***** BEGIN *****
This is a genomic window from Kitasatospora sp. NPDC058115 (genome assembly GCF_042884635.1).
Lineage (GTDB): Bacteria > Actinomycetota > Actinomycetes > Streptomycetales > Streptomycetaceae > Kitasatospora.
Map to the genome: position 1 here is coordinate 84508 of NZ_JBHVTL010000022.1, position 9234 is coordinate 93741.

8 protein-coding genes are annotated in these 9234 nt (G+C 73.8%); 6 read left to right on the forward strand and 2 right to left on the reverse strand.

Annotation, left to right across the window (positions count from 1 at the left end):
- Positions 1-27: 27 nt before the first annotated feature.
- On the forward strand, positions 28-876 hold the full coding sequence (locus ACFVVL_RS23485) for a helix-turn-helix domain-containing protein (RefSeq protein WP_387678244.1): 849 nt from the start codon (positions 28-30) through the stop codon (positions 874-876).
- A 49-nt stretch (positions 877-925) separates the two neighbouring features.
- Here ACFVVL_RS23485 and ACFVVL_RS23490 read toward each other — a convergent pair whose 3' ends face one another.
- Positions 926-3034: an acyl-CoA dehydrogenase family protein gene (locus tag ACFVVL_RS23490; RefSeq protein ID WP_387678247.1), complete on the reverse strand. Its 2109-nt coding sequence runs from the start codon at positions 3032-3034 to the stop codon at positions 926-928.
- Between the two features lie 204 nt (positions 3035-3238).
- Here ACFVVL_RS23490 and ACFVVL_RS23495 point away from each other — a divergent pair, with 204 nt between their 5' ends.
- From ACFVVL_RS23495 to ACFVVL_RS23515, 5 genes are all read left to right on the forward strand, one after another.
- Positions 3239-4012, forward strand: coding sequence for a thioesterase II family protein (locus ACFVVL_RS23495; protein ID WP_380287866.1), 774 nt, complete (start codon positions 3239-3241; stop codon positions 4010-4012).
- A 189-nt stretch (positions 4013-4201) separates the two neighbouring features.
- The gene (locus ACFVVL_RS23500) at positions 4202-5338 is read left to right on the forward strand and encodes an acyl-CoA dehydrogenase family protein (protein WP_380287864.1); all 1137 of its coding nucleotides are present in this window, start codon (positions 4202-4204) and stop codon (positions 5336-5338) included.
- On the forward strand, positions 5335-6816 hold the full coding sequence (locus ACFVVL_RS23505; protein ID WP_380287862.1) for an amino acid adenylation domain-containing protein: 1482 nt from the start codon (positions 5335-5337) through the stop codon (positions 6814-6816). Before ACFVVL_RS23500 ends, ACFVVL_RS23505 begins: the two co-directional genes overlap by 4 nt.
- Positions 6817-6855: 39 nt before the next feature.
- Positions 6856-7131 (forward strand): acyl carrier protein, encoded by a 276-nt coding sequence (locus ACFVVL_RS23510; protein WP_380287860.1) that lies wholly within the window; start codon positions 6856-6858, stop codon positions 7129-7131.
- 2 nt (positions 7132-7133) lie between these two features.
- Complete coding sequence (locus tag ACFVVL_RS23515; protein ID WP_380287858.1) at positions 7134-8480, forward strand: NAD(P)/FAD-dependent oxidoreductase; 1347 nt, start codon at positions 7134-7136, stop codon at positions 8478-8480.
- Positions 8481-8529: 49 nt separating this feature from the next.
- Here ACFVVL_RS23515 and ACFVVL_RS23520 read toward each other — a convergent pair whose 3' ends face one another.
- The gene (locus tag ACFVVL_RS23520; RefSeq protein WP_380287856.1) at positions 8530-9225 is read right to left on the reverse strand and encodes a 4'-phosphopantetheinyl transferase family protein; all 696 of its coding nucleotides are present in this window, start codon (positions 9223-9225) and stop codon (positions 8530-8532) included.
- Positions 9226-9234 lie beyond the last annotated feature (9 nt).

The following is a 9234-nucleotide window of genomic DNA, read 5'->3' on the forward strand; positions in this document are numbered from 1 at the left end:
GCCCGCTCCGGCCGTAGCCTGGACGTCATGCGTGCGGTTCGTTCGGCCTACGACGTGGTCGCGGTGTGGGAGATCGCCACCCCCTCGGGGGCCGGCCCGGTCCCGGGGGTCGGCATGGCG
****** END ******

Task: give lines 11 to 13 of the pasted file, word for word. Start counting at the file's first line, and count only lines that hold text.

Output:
- Between the two features lie 204 nt (positions 3035-3238).
- Here ACFVVL_RS23490 and ACFVVL_RS23495 point away from each other — a divergent pair, with 204 nt between their 5' ends.
- From ACFVVL_RS23495 to ACFVVL_RS23515, 5 genes are all read left to right on the forward strand, one after another.